Magen Tzedek, Ethical Kosher Seal, Stalled Amid Orthodox Opposition

Four Years After Launch, Little Visible Progress Made

Little Change: The raid on the Agriprocessors kosher meat plant spurred the launch of Magen Tzadek. But four years later, what is there to show for it?
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Little Change: The raid on the Agriprocessors kosher meat plant spurred the launch of Magen Tzadek. But four years later, what is there to show for it?

By Seth Berkman

Published May 20, 2013, issue of May 31, 2013.
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Robert Kaiser, a science teacher from New Hampshire with an interest in finding ethically produced kosher food, was excited when he learned of Magen Tzedek, a seal that would combine Jewish values and social justice in food production, spanning from the treatment of workers to environmental impact.

But almost four years after the Magen Tzedek Commission drafted its first standards, not one product bears the initiative’s seal. Kaiser recently voiced his complaints on the organization’s Facebook page, which displayed only two posts by the group since last May.

Morris Allen
Morris Allen

“Your arguments for ethical meat make a lot of sense; I agree with you,” he wrote. “Yet the four years of silence on the topic… speak volumes.”

Kaiser recently told the Forward, “When I look up what they do, I don’t see very much there. At the moment it’s a bit of a disappointment.”

Five years after the federal government’s largest ever immigration raid exposed rampant worker abuse at the country’s biggest kosher slaughterhouse, Magen Tzedek, which was meant to respond to the scandal, appears hardly more active today than Agriprocessors, the plant in Postville, Iowa, that the feds’ raid shut down. There is little evidence that the project has capitalized on the calls the scandal sparked for ethically created kosher food.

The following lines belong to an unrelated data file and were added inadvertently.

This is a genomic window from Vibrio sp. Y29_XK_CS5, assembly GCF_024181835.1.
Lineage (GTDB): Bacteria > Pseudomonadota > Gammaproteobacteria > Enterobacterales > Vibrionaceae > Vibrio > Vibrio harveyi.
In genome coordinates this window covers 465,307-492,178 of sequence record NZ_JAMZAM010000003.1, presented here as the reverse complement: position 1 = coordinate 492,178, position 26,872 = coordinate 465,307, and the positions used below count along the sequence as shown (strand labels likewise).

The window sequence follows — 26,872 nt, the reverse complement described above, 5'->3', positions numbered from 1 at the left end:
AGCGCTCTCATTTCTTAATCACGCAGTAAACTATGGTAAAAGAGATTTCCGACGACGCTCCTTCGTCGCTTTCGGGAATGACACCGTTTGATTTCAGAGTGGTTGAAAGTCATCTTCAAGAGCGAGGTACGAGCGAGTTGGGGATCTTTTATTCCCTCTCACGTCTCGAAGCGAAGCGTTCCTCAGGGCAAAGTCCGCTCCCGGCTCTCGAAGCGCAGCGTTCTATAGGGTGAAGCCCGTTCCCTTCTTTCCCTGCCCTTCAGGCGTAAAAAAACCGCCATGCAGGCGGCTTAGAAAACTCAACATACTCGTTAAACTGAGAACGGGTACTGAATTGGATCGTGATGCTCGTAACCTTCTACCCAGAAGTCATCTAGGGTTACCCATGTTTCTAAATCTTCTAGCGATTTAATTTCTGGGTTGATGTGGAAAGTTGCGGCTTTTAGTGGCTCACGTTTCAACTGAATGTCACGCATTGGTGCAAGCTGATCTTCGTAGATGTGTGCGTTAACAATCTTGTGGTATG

That is a far cry from what Morris Allen, Magen Tzedek’s program director, predicted in 2010. By the end of the year, he said then, 15 companies would be on board with his group’s seal. In an interview May 14, Allen told the Forward that his group is currently in talks with “three or four” companies.

Allen said he has learned not to make such bold predictions anymore.

“I don’t want to say any date, I’ve been burned too often,” he said.

But personal misjudgments by Allen — a Conservative rabbi with no prior food certification experience — are not the only reasons that Magen Tzedek remains a dream: There is also wariness toward the seal on the part of kosher meat producers. Some are concerned that they will lose the hekhsher, or traditional kosher seal, that they require from Orthodox certification agencies if they sign on with Magen Tzedek.

“In theory, what [Magen Tzedek is] doing is great,” said Naftali Hanau, founder and CEO of Grow and Behold, a producer of kosher pasture meat. Hanau stressed that his own enterprise shared many of Magen Tzedek’s principles. But he explained that his primary market is Orthodox consumers “who want the highest standard of kashrut, which is glatt kosher meat.” He added, “Many in the Orthodox world have reservations about them.”


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